If Neo from The Matrix ever called a team of IT guys to help him defeat the machines harvesting humans for power, the conversation might go something like this:
Neo: "What I need is for you guys to have a look at the human energy pods and find a better technical solution."
IT guy: "You can totally virtualize this kind of network. In fact, for an array this size, I bet it would cut your provisioning time in half -- maybe even a third."
Neo: "So, we wouldn't have to have The Matrix... Reloaded. It's a miracle."
IT guy: "Nah, it's just the cloud. Everyone's doing it now."
That's the premise of Episode 1 of the podcast I.T. > Sci-Fi, a series commissioned by VMware. Why is a virtualization software company sponsoring a podcast series that spoofs classic science fiction movies? Its trying to reach a group of potential customers -- traditional executives and long-time IT professionals who have built their careers on hardware -- who are skeptical of what VMware has to offer.
"We have images of them walking around with duct tape and zip ties, trying to knit the network together from a hardware perspective," Nicole Valencic, acting senior director of Thought Leadership at VMware, joked to ZDNet. "Traditionally, hardware's been one of the only ways to build your network... We wanted to communicate some of the benefits of network virtualization in solving challenges that this traditional old guard faces every day."
To accomplish that, VMware turned to SciFutures, an agency that uses science fiction to help companies -- from VMware to Visa -- convey their vision of the future.
"We were brought in to do storytelling," SciFutures founder and CEO Ari Popper explained to ZDNet, "to help VMware communicate in a different way -- in an emotionally engaging way -- about their products and services."
Popper founded his agency about four years ago, when he was simply a science fiction fan with a background in marketing.
"I had this epiphany that science fiction writing used deliberately can help organizations better prepare for the future and get a better idea of where they're going," he said. "This idea of creating a collective narrative about possibilities that everyone is inspired by and believes -- when it works and takes hold -- can be truly transformative."
Now, he runs a company that employs engineers and technologists and works with close to 100 published science fiction writers. They often work with R&D directors or CTOs, Popper said -- executives responsible for promoting innovation within their companies.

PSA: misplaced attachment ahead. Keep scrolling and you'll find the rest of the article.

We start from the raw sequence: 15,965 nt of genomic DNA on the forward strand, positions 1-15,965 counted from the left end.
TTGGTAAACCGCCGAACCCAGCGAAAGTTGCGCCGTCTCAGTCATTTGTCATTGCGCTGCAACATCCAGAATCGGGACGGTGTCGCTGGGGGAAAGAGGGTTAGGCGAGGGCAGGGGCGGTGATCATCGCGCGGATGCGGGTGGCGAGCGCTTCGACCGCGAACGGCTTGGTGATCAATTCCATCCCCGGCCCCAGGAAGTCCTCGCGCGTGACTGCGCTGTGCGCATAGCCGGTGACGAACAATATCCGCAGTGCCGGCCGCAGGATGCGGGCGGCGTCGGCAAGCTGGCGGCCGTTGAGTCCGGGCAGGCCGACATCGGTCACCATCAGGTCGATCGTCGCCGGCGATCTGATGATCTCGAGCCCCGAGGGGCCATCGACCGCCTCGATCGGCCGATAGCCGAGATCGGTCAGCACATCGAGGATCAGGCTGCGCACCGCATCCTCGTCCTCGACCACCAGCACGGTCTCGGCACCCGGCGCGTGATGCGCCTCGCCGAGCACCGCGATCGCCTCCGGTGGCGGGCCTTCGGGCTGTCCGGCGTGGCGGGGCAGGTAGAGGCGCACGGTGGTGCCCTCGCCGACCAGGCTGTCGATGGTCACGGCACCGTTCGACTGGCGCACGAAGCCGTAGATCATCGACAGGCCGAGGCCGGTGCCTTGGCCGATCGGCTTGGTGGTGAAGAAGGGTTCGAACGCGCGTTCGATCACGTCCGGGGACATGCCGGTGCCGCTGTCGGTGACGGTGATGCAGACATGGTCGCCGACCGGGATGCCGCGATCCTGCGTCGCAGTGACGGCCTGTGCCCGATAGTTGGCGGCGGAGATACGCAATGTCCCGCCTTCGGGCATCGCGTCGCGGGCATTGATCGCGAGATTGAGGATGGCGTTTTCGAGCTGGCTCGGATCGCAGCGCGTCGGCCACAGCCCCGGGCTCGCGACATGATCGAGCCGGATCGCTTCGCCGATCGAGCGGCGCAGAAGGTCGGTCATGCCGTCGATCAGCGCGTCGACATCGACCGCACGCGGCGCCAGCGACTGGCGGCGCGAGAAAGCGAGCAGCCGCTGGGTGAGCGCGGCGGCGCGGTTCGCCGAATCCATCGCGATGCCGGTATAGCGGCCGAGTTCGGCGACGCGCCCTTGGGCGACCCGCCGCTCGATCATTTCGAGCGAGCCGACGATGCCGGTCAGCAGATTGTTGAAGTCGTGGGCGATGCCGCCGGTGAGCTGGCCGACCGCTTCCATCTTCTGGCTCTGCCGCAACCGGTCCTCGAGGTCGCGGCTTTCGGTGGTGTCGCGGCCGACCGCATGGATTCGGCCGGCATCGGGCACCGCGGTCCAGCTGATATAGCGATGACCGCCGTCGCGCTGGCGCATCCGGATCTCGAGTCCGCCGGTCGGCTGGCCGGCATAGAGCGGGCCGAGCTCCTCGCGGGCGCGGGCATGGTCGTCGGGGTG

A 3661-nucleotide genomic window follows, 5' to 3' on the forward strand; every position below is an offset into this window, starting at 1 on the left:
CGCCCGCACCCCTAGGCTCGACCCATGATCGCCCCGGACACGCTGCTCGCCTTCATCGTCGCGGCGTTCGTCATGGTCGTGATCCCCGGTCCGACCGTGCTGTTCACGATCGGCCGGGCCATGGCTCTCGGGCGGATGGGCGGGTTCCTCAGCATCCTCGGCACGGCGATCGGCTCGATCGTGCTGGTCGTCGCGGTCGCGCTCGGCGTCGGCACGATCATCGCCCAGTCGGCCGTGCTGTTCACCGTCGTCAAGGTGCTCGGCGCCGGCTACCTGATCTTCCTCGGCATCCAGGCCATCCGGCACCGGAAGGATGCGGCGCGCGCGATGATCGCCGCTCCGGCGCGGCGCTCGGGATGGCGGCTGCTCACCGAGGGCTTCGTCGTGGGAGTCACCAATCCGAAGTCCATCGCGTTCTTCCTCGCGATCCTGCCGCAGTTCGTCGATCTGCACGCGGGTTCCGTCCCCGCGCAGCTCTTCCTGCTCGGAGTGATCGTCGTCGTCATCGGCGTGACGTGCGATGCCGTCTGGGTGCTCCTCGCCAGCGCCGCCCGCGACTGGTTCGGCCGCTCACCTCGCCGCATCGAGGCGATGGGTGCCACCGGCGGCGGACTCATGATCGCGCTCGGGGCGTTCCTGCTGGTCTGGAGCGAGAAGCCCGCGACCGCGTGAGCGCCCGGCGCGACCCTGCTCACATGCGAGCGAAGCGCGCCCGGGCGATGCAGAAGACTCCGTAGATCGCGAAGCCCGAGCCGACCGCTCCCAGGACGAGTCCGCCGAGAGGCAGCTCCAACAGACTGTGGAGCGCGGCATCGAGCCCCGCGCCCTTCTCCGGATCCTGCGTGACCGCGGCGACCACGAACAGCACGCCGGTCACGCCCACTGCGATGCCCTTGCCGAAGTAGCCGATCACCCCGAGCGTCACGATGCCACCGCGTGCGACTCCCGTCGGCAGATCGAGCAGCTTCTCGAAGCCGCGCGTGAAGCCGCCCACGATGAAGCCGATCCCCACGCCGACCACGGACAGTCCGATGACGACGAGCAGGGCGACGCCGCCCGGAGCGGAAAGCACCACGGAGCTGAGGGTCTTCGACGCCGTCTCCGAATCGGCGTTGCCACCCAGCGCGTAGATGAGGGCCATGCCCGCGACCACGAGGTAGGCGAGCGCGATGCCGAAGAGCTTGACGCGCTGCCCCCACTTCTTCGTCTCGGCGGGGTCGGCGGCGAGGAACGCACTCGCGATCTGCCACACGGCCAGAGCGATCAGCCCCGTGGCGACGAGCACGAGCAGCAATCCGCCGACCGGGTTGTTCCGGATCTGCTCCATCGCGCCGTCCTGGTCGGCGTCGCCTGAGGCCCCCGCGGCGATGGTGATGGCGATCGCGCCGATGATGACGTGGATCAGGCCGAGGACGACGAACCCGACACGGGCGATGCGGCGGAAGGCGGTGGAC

SciFutures assists in that through storytelling, sci-fi prototyping, and other conceptual means. They've worked on multiple projects involving virtual reality, as well as voice UIs like Amazon's Alexa. "We're constantly looking at new and emerging technologies we can interpret through the lens of our clients' vision," Popper said.
SciFutures recently finished a major project for Visa, redesigning its executive briefing centers in San Francisco and Miami. The new, immersive environments showcase payment-related themes like biometrics, authentication, and security. The company has also worked with traditional companies like Hershey and Ford, and it's even helping NATO with a project envisioning the future of warfare.
For VMware, SciFutures was tasked with using science fiction to convey the benefits of network virtualization and business mobility. "For example," Valencic from VMware explained, "being able to scale up and down based on the needs of the network, to troubleshoot problems, handle network security issues -- network virtualization is just a much better solution for that."
The SciFutures team quickly decided it'd write a humorous, fictional podcast series. The eight episodes, each about five to eight minutes long, spoof The Matrix, Star Wars, 2001: A Space Odyssey, Tron, Star Trek, E.T., The Terminator, and Independence Day. Each episode features two characters -- an old-school IT guy named Chuck and his young partner Ravi -- who are transported into the classic sci-fi stories to help with technical challenges.
"That dynamic reflects the dynamic in the industry today," Popper said. "You've got industry professionals who are very smart, have seen it all and in many ways hold the keys to the castle and are reluctant to change. Then you've got young professionals who are very bright and have different views."
Among all of SciFutures clients, Popper said, "the common thread is using narrative as a way to grease the wheels -- using storytelling to create this shared belief about what's possible."